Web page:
If you work in safety in a high-hazard industry, would you be worried if your company injury and illness data sat on OSHA’s website to be accessed by the public? Would you fear publicizing the data could damage your company’s reputation?
Yesterday’s House Appropriations hearing on the Labor Department’s FY 2019 budget was a fairly low key — mostly boring — rendition of how well Alex Acosta thinks things are going in Trump’s Department of Labor. I had intended to “live tweet” the hearing, but the Committee’s website was having “technical difficulties.”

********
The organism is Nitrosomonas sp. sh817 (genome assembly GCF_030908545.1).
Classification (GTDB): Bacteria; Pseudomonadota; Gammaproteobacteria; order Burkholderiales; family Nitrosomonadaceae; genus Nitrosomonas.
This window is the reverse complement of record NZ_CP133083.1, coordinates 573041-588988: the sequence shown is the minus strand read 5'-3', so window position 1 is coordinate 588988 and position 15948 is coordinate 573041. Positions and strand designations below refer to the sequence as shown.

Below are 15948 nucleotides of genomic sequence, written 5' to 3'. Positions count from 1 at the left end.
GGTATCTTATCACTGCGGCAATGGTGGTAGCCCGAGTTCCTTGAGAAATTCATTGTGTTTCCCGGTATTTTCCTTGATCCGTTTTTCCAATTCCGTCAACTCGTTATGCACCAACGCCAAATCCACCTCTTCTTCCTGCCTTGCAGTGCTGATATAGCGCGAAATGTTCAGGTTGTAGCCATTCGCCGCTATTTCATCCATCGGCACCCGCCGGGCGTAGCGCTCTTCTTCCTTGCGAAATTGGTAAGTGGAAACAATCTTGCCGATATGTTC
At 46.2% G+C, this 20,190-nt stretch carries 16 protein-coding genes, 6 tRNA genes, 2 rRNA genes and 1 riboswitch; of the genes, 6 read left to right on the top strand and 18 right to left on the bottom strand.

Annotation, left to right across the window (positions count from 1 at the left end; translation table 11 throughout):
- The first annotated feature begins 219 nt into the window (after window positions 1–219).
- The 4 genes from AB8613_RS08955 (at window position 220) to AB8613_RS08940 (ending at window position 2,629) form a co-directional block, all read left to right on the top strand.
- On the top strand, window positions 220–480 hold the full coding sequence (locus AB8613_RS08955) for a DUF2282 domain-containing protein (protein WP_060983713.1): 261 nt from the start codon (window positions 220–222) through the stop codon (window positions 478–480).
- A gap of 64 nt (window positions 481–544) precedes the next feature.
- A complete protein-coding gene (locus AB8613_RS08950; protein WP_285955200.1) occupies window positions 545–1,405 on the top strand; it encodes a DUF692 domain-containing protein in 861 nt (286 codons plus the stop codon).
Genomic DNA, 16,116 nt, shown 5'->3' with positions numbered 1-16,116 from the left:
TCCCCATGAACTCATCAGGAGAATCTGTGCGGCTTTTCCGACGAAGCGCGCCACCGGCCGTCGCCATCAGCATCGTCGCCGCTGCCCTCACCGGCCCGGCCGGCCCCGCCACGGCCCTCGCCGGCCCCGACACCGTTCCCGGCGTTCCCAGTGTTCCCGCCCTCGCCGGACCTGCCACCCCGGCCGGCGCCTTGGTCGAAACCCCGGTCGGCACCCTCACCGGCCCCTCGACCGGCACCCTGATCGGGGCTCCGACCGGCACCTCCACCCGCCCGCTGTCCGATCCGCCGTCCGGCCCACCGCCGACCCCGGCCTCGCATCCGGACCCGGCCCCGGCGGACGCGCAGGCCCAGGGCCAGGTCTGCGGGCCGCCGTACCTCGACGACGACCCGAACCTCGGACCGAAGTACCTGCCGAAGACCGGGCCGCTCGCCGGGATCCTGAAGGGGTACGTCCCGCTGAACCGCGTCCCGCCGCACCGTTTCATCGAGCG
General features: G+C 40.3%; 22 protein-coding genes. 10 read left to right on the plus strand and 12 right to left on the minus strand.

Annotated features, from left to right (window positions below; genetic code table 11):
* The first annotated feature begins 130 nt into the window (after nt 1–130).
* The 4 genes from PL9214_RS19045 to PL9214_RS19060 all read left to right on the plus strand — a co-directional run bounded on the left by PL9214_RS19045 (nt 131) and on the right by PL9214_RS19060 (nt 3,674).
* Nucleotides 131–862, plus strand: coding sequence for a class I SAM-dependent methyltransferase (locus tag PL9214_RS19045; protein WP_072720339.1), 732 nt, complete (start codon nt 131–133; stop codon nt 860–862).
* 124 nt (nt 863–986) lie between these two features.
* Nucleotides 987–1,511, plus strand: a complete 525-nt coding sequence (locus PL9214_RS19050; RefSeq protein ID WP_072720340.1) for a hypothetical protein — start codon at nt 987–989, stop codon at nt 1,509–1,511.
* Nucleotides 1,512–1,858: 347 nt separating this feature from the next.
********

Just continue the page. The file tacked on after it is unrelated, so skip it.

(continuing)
Improve tracking of workplace injuries and illnesses
January 31, 2018
OSHA intends to issue a separate proposal to reconsider, revise, or remove other provisions of the prior final rule and to seek comment on those provisions in that separate proposal. A notice of proposed rulemaking to reconsider, revise, or remove portions of the rule is expected in 2018.
Let’s say someone you care about—mother, father, wife, husband, partner, son, daughter, friend, and neighbor—works in a facility that’s had a history of serious injuries or illnesses. You know, like burns, amputations, and broken bones that happen at work. Or head, eye, or back injuries.